• accumulative advantage refers to the notion that early rewards or special opportunities accrue over time and thus provide recipients with an edge over their peers and competitors in a given field. Malcolm Gladwell helped popularize the concept by discussing its meaning in his best-selling book Outliers.
• afrofuturism refers a critical approach that concentrates on examining the intersections between race and technology or race and speculative narratives.
• benign neglect refers to "a policy or attitude of ignoring a situation instead of assuming responsibility for managing or improving it."
• black aesthetics refer to cultural signifiers or sensory features that are perceived as black or African American, such as various forms of music, linguistic and performance styles, culinary practices, fashion and fashioning choices, iconography, and visual designs. To the extent that race is socially constructed and unstable, the “black” of “black aesthetics” often rests on slippery perceptions and rarely remain fixed.[More on Black Aesthetics. ]
• consciousness refers to the state of being politically and racially aware. Often, conscious folks were those who were viewed as having studied aspects of black diasporic histories, peoples, cultures, the politics of race, and the effects of anti-racism . Many grassroots scholars and cultural activists view Malcolm X as the epitome of someone who embodied black consciousness.
• creative domain refers to the accepted and generally well-known body of knowledge, practices, texts, and key figures in a given field. R. Keith Sawyer, in his book Explaining Creativity, notes that creative domains consist "of all the created products that have been accepted by the field in the past, and all of the conventions that are shared by members of the field—the languages, symbols, and notations.”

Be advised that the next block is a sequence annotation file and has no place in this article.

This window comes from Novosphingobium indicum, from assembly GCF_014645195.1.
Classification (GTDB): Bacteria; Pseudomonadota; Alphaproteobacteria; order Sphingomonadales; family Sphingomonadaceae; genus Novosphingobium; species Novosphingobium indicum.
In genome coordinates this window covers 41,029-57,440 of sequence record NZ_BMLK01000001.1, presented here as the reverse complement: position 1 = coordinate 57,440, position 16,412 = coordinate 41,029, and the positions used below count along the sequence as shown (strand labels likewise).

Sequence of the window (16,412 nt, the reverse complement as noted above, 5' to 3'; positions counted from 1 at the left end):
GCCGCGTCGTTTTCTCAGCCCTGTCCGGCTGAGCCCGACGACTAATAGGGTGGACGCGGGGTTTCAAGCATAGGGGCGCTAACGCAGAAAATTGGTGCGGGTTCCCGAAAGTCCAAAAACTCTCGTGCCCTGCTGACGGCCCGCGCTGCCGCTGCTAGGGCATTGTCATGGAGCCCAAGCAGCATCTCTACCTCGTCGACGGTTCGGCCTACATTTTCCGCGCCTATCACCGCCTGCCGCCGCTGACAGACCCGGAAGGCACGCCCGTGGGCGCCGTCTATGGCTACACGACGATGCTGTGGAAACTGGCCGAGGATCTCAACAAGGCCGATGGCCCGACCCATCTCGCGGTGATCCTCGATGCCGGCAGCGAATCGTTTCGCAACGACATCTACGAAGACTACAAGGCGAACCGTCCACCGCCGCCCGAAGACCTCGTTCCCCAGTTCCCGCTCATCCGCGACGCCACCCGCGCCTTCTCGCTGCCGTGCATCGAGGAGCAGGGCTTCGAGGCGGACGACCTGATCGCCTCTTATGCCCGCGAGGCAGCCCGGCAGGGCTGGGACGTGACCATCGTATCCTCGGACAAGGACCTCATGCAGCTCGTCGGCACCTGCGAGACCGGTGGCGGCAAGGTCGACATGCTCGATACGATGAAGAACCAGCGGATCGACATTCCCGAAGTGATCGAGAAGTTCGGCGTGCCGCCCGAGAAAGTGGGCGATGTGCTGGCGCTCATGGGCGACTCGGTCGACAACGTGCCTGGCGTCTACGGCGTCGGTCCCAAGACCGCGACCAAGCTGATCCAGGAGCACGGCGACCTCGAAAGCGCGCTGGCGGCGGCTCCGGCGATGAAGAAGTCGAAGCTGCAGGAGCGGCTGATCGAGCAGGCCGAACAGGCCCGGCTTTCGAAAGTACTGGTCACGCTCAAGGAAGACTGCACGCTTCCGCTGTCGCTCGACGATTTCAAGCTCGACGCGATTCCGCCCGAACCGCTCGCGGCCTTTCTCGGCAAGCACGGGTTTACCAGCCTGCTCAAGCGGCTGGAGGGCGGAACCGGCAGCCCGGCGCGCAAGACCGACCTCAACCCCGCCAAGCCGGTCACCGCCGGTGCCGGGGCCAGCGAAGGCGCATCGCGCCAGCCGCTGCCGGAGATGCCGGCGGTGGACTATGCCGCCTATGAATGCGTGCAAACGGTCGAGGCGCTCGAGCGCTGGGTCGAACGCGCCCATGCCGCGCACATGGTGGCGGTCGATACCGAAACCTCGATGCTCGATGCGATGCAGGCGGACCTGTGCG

• cultural capital " refers to non-financial social assets that promote social mobility beyond economic means."
• cultural geo-tagging (sometimes referred to as literary geo-tagging) refers to authors identifying specific locations or utilizing region-specific words in their works. Cultural geo-tagging illuminates what we are witnessing regarding positioning, location, mapping, and geographic matters in the works of black writers who sometimes rely on specific cities, streets, neighborhoods, city landmarks, and regional expressions.
• culture heroes are real and imagined figures viewed as saviors or idols whose deeds and accomplishments give their constituencies hope , entertainment, or narrative prompts to express communal values and interests. John de Conqueror (also known as Jack), Stagolee, Shine, and John Henry are four of the more prominent culture heroes. The rabbit was a n especially popular hero in black folk culture who was likely based on the Signifying Monkey. As Zora Neale Hurston noted, "the trickster-hero of West Africa has been transplanted to America."
• diaspora (black diaspora) refers to " the movement, migration, or scattering of a people away from an established or ancestral homeland." Black diaspora often refers to the dispersal of people of African descent the world over.
• double consciousness refers to the sometimes vexing state of being black and American. According to W. E. B. DuBois who coined the term " It is a peculiar sensation, this double-consciousness, this sense of always looking at one’s self through the eyes of others, of measuring one’s soul by the tape of a world that looks on in amused contempt and pity. One ever feels his two-ness,—an American, a Negro; two souls, two thoughts, two unreconciled strivings; two warring ideals in one dark body, whose dogged strength alone keeps it from being torn asunder."